Gov. Pence has a hypocritical record on environment issues, especially lately. In the same breath, the governor passed a bill with harmful restrictions on environmental regulations and vetoed another bill preventing them. His stance is, at best, confusing.
Last month, Pence vetoed House Bill 1082, known as the “no more stringent than bill.” This legislation would have prevented rules or standards stricter than federal law from going into effect until the Indiana General Assembly could have a say in the matter. Proponents of the bill believed it would protect businesses from rigorous environmental regulations. Opponents argued that the measure would prevent the Indiana Department of Environmental Management from doing its job, citing incidences such as the water crisis in Flint, Michigan. In what came as a pleasant surprise, the governor seemed to agree.
He stated that House Bill 1082 went too far, creating unnecessary restrictions on IDEM’s ability to act in Hoosiers’ best interests. This is unexpected, after his many criticisms of President Obama’s environmental policies and adamant protection of the oil industry. The governor certainly deserves credit for this step forward on protecting the environment. Yet simultaneously, he took a large step backward.
Pence also signed House Bill 1053 into law last month. This new law immediately banned local restrictions on single-use plastic bags. Proponents of this bill said the rising popularity of plastic bag bans is hurting Indiana’s plastic manufacturers and causing job loss. On the other hand, opponents have cited that municipalities all over the country have local plastic bag restrictions. Other cities have implemented a tax on bags, finding success in discouraging use.
Analyses of cities that have implemented bans found a substantial increase in reusable bag usage and financial savings through litter abatement. Energy usage, carbon dioxide emissions and solid waste production have all decreased. This significantly reduces pressure on the already overflowing landfills. It is possible that job loss might occur in the plastics industry, but manufacturers are capable of expanding production to include reusable bags, which are usually also made from a polyethylene derivative. Most important, studies found that, in the long term, local economies are not hurt by banning plastic bags.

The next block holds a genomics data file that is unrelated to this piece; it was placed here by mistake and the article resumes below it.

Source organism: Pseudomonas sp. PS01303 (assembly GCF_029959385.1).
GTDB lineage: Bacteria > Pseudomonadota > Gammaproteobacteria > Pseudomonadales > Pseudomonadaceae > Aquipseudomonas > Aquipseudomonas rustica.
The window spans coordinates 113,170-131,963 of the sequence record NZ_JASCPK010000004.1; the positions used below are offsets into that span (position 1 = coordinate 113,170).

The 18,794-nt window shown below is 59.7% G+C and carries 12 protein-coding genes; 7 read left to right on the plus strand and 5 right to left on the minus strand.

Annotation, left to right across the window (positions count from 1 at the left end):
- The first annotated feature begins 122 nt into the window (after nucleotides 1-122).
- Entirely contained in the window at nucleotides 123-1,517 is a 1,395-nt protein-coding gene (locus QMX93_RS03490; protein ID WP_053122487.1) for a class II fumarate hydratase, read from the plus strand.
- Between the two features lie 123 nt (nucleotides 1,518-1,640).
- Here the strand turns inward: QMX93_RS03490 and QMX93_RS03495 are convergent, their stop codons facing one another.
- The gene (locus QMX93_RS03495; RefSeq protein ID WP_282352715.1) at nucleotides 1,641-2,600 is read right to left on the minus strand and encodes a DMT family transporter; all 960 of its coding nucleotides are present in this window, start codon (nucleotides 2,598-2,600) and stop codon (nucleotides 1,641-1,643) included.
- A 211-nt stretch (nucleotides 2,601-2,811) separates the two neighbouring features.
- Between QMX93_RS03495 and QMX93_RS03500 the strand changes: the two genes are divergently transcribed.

Pence did not consider any of this when signing House Bill 1053. Instead, the “small government” conservative passed sweeping legislation to strip local governments of their power. I assume his reasoning for supporting the bill came from the desire to protect businesses. Yet, he did not seem to consider these same issues with House Bill 1082. While I support his decision in that case, his inconsistency is disconcerting. Pence may believe in small government, but only when it is convenient and beneficial to him.
Even with this small, but still important, step forward for environmental protections, Pence declines to actually mention the environment in public statements. His rhetoric focuses on businesses and the economy, failing to acknowledge that in a place full of state parks with a large agricultural industry, protecting the environment protects our economy as well. Safeguarding the environment ensures that future generations of Hoosiers can continue to live and flourish in this state. Indiana’s industry needs to adapt with the times and focus on sustainable energy and resources.
I commend the governor for his veto, allowing IDEM to create necessary and beneficial environmental policies. However, I condemn his overreach on local government power, to protect and make decisions for their own domain. Science stands on the side of the environment, and I urge Pence to do so, too.•
Miller studies policy analysis at Indiana University and works as political director for the College Democrats of Indiana. Send comments on this column to email@example.com.